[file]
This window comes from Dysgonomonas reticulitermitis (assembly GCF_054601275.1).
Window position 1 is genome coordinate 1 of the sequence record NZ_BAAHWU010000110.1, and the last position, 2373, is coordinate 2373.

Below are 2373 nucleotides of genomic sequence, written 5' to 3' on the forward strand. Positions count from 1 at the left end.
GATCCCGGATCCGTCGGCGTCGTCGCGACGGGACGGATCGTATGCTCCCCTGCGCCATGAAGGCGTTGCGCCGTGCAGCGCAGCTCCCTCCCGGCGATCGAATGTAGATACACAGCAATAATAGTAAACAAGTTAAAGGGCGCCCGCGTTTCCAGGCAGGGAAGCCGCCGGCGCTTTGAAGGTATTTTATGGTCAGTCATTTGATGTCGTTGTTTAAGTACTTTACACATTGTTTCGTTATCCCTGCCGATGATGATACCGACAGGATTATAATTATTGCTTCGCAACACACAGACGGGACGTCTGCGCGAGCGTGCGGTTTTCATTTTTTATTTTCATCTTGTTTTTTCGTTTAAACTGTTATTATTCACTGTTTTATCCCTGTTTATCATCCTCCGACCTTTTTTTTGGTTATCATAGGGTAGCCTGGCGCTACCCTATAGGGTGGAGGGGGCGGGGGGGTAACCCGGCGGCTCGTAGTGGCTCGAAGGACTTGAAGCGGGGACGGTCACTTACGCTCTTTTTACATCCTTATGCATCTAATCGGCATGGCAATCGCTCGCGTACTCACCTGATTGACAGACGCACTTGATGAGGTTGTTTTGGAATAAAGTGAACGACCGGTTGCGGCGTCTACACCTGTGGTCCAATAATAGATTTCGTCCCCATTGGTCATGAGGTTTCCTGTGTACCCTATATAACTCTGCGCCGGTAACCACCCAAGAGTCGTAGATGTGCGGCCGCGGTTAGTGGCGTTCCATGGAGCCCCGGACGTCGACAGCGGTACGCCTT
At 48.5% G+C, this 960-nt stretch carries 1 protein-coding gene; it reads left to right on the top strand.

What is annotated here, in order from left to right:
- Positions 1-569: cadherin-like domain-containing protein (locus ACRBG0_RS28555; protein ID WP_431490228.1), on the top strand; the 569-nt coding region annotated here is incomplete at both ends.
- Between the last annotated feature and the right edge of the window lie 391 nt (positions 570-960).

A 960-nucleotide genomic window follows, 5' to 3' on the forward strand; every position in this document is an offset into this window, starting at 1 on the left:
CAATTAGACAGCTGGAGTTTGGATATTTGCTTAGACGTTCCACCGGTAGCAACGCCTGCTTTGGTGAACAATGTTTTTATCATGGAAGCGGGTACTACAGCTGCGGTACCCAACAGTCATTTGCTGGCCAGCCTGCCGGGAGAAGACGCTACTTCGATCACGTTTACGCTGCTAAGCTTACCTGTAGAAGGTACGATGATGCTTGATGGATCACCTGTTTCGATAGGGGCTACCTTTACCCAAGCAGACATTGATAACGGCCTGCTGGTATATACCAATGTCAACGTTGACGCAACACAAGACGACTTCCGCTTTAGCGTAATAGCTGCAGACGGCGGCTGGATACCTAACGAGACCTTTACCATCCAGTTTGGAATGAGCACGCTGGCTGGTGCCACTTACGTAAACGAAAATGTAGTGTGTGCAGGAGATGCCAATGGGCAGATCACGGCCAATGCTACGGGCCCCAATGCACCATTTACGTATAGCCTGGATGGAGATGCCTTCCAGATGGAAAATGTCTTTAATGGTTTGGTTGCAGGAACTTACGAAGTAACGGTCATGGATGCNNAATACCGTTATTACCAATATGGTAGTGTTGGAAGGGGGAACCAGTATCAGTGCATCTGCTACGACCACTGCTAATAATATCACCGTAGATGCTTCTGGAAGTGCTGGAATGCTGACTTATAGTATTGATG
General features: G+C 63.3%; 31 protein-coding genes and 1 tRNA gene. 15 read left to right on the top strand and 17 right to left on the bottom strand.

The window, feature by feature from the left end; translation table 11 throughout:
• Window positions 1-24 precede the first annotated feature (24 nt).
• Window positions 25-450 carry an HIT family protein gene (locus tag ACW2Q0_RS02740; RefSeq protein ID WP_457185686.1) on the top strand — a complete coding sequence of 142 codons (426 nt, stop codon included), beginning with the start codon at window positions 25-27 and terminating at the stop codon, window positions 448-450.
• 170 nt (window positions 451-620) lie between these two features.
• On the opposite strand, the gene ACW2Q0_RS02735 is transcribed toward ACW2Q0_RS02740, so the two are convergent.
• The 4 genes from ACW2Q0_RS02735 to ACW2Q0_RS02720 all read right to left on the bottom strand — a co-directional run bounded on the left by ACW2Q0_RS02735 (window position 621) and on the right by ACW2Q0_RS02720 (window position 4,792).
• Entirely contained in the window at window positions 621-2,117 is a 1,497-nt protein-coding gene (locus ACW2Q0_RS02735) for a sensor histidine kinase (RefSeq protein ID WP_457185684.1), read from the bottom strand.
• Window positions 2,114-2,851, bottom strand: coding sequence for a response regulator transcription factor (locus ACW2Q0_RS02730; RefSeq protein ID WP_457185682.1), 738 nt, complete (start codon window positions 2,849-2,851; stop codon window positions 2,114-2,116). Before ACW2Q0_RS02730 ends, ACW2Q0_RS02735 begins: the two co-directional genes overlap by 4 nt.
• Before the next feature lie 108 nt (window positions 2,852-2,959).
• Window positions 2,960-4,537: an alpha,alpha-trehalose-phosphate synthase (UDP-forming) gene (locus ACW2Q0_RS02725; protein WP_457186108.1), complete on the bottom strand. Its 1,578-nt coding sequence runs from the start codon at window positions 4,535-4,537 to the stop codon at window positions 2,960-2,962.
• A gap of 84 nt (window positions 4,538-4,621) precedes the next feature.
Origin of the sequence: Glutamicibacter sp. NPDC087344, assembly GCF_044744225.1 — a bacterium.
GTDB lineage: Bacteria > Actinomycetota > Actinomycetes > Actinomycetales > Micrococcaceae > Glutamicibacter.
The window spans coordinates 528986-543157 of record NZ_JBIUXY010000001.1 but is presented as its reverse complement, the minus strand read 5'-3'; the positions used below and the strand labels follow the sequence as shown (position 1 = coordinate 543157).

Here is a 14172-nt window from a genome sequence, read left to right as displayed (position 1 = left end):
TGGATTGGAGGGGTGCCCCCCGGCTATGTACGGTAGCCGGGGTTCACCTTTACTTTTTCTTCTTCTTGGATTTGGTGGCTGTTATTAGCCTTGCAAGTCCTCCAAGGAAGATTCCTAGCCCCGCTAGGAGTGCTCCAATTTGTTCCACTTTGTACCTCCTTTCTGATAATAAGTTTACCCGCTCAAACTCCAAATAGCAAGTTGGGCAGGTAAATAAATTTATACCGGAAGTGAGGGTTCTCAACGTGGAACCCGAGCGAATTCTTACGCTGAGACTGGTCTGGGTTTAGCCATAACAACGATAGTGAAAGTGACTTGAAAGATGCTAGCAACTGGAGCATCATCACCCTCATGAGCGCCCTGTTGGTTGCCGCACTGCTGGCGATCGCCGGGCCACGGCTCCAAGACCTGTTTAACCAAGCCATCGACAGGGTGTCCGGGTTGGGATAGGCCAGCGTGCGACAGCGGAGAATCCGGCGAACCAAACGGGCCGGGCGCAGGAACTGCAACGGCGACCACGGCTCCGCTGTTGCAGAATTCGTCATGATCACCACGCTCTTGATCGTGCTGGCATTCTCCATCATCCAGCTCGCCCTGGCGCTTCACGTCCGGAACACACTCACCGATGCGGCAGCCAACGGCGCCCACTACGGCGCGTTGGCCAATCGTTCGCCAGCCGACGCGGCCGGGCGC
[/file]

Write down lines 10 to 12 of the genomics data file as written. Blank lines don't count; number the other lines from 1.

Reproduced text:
CAATTAGACAGCTGGAGTTTGGATATTTGCTTAGACGTTCCACCGGTAGCAACGCCTGCTTTGGTGAACAATGTTTTTATCATGGAAGCGGGTACTACAGCTGCGGTACCCAACAGTCATTTGCTGGCCAGCCTGCCGGGAGAAGACGCTACTTCGATCACGTTTACGCTGCTAAGCTTACCTGTAGAAGGTACGATGATGCTTGATGGATCACCTGTTTCGATAGGGGCTACCTTTACCCAAGCAGACATTGATAACGGCCTGCTGGTATATACCAATGTCAACGTTGACGCAACACAAGACGACTTCCGCTTTAGCGTAATAGCTGCAGACGGCGGCTGGATACCTAACGAGACCTTTACCATCCAGTTTGGAATGAGCACGCTGGCTGGTGCCACTTACGTAAACGAAAATGTAGTGTGTGCAGGAGATGCCAATGGGCAGATCACGGCCAATGCTACGGGCCCCAATGCACCATTTACGTATAGCCTGGATGGAGATGCCTTCCAGATGGAAAATGTCTTTAATGGTTTGGTTGCAGGAACTTACGAAGTAACGGTCATGGATGCNNAATACCGTTATTACCAATATGGTAGTGTTGGAAGGGGGAACCAGTATCAGTGCATCTGCTACGACCACTGCTAATAATATCACCGTAGATGCTTCTGGAAGTGCTGGAATGCTGACTTATAGTATTGATG
General features: G+C 63.3%; 31 protein-coding genes and 1 tRNA gene. 15 read left to right on the top strand and 17 right to left on the bottom strand.

The window, feature by feature from the left end; translation table 11 throughout: